Natural Resources


Date:September 22, 2004

Location: Fleur de Lys

Easting: 561800

Northing: 5552200

Latitude: 50°07' 00" N

Longitude: 56° 09' 00" W

Fatalities: 0

Injuries: 0

Source: Personal Observations by David Liverman; CBC news reports and web site.

A 15-tonne boulder rolled down-slope and impacted the residence of the Philpotts, Fleur de Lys. There had been of heavy rain for close to 24 hours in the area. Mr Philpott was at work, Mrs Philpott and her son were in the bedroom when she heard a noise described as being like thunder. She felt the whole house shake; she grabbed her son and ran out of the house as fast as possible. Once clear of the house she realised that a large boulder had fallen from the slope above and hit the rear wall of the house.

The Philpott house lies below the slopes of a small hill (Bear Hill on topographic maps) on the southeast side of the road on the entrance to the town of Fleur de Lys (Figure 1, 2). The hill rises approximately 30 m above the road, and extends for perhaps 200 metres alongside the road. The road is oriented southwest-northeast at this point. Three houses are built on flat ground at the foot of the hill. The Philpott house is the central of the three and lies below the highest part of the cliff. The slope in some places is bare rock, but elsewhere mature trees are common.

The hill is composed of serpentized ultramafic rock, and the scarp or cliff apparently marks a fault forming the contact between the ultramafic rocks and schists of the Rattling Brook Group. The rocks that compose the cliff are fairly resistant to weathering but have large scale jointing, resulting in the weathering of blocks and boulders from 1 to 2 m in diameter. Close to the cliff edge strong jointing parallel to the cliff (oriented NE-SW) dips at steep angles to the southeast, resulting in overhanging faces in some areas.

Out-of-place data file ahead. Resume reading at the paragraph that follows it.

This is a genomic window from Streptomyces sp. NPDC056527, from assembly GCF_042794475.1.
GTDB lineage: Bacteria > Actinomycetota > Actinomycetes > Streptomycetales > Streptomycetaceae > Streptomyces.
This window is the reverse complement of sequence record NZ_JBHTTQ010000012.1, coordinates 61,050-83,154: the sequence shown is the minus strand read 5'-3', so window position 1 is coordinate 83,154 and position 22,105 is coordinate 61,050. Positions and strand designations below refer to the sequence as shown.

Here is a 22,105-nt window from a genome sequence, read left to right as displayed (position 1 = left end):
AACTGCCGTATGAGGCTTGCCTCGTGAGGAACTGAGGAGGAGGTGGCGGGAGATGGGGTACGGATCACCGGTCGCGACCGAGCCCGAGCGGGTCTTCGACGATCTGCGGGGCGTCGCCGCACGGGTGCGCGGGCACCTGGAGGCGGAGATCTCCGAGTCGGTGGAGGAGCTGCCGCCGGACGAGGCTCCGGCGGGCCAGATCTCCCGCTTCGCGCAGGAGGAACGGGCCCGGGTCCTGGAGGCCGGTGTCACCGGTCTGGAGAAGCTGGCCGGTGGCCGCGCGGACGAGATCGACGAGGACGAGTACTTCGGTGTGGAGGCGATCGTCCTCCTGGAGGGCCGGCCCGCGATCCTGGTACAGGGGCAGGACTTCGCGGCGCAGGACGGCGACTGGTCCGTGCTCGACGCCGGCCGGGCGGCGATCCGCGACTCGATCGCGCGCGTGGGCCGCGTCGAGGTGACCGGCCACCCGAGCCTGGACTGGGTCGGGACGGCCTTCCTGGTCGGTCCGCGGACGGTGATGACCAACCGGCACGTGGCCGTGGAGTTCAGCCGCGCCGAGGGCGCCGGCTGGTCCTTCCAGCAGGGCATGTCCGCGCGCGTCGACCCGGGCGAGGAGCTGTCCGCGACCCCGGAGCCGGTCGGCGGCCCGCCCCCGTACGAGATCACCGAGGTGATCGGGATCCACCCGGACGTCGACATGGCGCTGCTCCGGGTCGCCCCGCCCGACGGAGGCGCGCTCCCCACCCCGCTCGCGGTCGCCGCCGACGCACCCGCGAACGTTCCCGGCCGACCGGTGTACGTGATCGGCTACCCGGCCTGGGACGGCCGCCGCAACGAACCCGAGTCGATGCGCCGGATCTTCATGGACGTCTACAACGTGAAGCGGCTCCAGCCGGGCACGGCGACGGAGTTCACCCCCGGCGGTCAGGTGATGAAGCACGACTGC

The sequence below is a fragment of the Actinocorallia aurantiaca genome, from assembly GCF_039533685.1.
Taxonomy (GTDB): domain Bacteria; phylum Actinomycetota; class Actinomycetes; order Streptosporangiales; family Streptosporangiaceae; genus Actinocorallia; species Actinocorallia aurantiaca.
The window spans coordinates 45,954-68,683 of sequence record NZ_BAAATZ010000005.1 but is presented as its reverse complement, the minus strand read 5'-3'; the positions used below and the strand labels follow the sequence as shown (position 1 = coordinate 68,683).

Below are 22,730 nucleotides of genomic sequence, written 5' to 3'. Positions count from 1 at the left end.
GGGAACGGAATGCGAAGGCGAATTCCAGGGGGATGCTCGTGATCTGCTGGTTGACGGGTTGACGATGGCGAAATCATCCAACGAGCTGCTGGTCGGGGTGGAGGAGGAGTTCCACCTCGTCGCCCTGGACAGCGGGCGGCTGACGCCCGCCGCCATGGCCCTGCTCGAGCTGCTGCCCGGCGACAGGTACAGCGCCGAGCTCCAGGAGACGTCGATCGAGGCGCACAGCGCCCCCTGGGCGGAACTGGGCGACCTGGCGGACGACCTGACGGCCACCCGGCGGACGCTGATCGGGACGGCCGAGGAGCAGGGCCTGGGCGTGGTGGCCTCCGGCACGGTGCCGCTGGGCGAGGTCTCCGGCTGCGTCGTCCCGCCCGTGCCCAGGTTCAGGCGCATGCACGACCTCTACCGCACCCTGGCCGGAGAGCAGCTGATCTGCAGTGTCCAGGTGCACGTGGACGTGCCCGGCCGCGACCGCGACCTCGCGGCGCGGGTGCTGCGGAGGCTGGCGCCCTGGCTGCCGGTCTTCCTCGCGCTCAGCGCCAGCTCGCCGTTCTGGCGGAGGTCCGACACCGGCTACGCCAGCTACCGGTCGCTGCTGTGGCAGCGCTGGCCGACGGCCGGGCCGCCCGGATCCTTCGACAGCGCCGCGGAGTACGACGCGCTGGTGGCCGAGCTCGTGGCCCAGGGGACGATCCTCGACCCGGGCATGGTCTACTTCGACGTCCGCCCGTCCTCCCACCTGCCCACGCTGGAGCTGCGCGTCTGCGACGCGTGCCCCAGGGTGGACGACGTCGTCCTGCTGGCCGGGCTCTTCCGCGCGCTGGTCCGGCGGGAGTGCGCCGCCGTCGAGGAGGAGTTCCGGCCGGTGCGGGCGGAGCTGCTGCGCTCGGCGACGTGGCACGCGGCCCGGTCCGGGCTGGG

The rock that struck the house is shaped like a rounded disc, with dimensions of approximately 2 metres by 2 metres by 1.5 metres. The volume of rock is thus 6 cubic metres; using a specific gravity of 2.5, this gives an approximate mass of 15 tonnes.

The origin of the boulder, and the path it took to the house is clearly visible. The release point is from approximately 15-20 metres above the house, about two-thirds of the way up the slope in a well treed area. The slope at the point of release is at least 60 degrees. The rock on release fell nearly vertically for 2-3 m before impacting the slope where the angle lessens to 20 to 30 degrees. From this point the boulder appears to have rolled downslope. 8 m down slope from the first impact point the boulder clearly struck two trees and another large boulder, deflecting its path from directly down the slope, and towards the Philpott house. It rolled a further 10 metres on the slope- at this point approximately only 12 degrees ­ before impacting the corner of the Philpott house.

Inspection of the area of the release shows that a second boulder, approximately 1 m in diameter also fell at this time but was held up by trees and remains on the slope. Other rock fragments with a fresh appearance are found elsewhere on the slope, likely broken off the largest boulder.

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